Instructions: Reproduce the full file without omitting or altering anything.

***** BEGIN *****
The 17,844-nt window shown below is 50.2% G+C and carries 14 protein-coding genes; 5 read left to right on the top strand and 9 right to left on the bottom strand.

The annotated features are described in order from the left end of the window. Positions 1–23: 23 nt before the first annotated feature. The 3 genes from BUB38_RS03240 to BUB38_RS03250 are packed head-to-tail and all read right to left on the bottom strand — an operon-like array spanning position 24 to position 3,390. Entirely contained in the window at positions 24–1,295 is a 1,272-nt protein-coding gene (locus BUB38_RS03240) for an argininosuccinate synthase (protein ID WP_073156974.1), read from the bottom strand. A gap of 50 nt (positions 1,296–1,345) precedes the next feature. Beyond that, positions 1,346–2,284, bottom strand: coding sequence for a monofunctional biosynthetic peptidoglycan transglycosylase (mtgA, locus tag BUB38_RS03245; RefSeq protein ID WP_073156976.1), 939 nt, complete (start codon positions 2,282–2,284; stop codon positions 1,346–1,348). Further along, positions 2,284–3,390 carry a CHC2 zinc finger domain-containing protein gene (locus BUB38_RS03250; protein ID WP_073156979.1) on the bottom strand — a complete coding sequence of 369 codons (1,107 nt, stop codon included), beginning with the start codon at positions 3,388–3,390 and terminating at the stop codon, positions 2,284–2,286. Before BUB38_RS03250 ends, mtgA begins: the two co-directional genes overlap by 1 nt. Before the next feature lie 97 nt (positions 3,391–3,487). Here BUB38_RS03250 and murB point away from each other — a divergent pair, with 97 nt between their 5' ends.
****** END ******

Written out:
The 17,844-nt window shown below is 50.2% G+C and carries 14 protein-coding genes; 5 read left to right on the top strand and 9 right to left on the bottom strand.

The annotated features are described in order from the left end of the window. Positions 1–23: 23 nt before the first annotated feature. The 3 genes from BUB38_RS03240 to BUB38_RS03250 are packed head-to-tail and all read right to left on the bottom strand — an operon-like array spanning position 24 to position 3,390. Entirely contained in the window at positions 24–1,295 is a 1,272-nt protein-coding gene (locus BUB38_RS03240) for an argininosuccinate synthase (protein ID WP_073156974.1), read from the bottom strand. A gap of 50 nt (positions 1,296–1,345) precedes the next feature. Beyond that, positions 1,346–2,284, bottom strand: coding sequence for a monofunctional biosynthetic peptidoglycan transglycosylase (mtgA, locus tag BUB38_RS03245; RefSeq protein ID WP_073156976.1), 939 nt, complete (start codon positions 2,282–2,284; stop codon positions 1,346–1,348). Further along, positions 2,284–3,390 carry a CHC2 zinc finger domain-containing protein gene (locus BUB38_RS03250; protein ID WP_073156979.1) on the bottom strand — a complete coding sequence of 369 codons (1,107 nt, stop codon included), beginning with the start codon at positions 3,388–3,390 and terminating at the stop codon, positions 2,284–2,286. Before BUB38_RS03250 ends, mtgA begins: the two co-directional genes overlap by 1 nt. Before the next feature lie 97 nt (positions 3,391–3,487). Here BUB38_RS03250 and murB point away from each other — a divergent pair, with 97 nt between their 5' ends.